Monday, August 25, 2008

Spatially Challenged

So, I know I've been silent for a few days, here, so I just thought I'd pop in and let you know what I've been up to. I have a new passion...knitting. Not socks and mittens and booties kind of knitting, but elegant cobwebby lacy shawls kind of knitting.

You know, the sort of knitting that takes years of practice and oodles of talent.

You know, the sort of thing I don't have.

In spades.

So the other day, armed with
1. an extensive set of knitting needles (given to me by my husband's mother, who prefers crochet),
2. a pile of worsted-weight yarn in rainbow colors left over from various abandoned crochet projects (I can crochet, which makes this whole thing doubly frustrating),
3. several books promising me that I would be knitting scarves, jumpers and various undergarments in no time, and
4. a burning desire to knit,
I opened my book to the page for absolute beginners and prepared to cast on (where you get your first row of stitches onto the knitting needle).

And here is where my inability to translate two-dimensional drawings into three-dimensional movements of yarn and needles trips me up. I cannot follow the damn pictures. All those squiggles of yarn going every which way...I tried three different methods and couldn't figure out any of them.

In desperation, I called my mother. "I'm a complete moron!" I wailed.

"No, you're not," she said. "Let me get my needles and yarn and I'll talk you through it."

Five minutes later, I had my first thirty stitches cast on.

It feels dreadfully awkward, though, so I'm sure I must be doing something wrong. Of course, what my mom told me is the "right handed" method, which is the way she knits and the way all my books demonstrate. And me being left handed, I wonder if I'd be better off doing it left handed...but although the books show how to knit left handed, they don't show you how to cast on left handed, and I'm so spatially challenged that I can't translate right handed instructions to left handed...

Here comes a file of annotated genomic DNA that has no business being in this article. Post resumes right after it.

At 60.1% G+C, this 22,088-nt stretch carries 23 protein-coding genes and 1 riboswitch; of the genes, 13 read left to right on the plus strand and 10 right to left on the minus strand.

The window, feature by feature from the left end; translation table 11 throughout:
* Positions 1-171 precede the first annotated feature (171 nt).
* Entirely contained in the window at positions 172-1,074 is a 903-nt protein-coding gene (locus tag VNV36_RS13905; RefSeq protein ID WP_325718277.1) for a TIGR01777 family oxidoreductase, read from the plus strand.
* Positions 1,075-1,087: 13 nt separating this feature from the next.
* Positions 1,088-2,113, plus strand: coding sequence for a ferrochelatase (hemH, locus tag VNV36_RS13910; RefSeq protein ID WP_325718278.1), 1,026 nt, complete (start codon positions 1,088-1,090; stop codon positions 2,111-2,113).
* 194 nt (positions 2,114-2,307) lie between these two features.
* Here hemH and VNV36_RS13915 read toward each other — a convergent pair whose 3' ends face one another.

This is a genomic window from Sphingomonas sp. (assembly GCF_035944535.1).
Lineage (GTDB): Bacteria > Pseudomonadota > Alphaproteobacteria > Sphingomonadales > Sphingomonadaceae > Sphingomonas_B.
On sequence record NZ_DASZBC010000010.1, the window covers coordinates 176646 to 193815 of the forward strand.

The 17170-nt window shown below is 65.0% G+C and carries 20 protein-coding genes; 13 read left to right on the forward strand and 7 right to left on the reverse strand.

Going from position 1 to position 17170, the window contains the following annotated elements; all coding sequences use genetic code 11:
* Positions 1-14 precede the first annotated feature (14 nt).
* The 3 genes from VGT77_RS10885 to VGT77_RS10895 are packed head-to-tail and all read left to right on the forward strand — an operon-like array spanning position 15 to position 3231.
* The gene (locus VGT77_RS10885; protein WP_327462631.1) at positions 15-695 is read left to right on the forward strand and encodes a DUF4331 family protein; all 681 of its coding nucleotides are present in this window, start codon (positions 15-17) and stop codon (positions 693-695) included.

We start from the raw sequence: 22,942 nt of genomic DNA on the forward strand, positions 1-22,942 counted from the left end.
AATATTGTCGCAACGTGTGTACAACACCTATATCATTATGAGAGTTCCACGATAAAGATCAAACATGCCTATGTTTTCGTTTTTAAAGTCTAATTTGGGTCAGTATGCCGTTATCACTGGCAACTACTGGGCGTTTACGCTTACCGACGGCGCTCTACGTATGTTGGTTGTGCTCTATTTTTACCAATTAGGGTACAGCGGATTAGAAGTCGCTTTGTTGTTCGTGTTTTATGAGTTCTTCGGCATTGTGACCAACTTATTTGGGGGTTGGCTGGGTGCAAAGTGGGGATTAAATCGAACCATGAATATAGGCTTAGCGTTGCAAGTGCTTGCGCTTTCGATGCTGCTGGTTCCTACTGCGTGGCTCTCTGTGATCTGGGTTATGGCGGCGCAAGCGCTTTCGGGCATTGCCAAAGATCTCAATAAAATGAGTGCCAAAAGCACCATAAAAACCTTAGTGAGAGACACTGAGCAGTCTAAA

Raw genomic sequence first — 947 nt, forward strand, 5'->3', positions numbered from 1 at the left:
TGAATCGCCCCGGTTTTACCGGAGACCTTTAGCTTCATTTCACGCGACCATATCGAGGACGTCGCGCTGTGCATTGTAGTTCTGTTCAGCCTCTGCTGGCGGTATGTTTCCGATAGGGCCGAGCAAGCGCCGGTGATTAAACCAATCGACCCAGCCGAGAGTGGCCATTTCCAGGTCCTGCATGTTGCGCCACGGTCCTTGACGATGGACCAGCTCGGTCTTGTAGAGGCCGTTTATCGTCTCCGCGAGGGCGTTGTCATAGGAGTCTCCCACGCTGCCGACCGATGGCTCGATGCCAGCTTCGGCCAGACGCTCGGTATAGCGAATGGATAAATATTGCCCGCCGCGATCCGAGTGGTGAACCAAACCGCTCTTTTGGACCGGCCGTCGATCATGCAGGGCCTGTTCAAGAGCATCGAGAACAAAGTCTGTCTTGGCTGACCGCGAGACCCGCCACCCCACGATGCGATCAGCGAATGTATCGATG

So at the moment, I am feeling extremely useless, awkward, stupid, and slow, and I'm starting to wonder if I ought to just give up my dreams of delicate, fussy lace and go back to crocheting pot holders.

Oh, well, at least I've managed not to stab myself with a knitting needle.


Writing Prompt: Mastery of anything takes time, and too often we are unwilling to put in the time and practice it takes to master something. Is there anything you would like to master but have not tried because you feel it would take you too long to learn? What's really stopping you?

Monday, August 18, 2008

Taking a Break

Friends, I will be taking a break for the next couple of weeks. I have a whole lot to do with getting the kids ready for school, and I am feeling the strain of a long summer with little time to myself. I will try to get around to your blogs now and then, but I probably won't be posting much for the next couple of don't panic! All is well!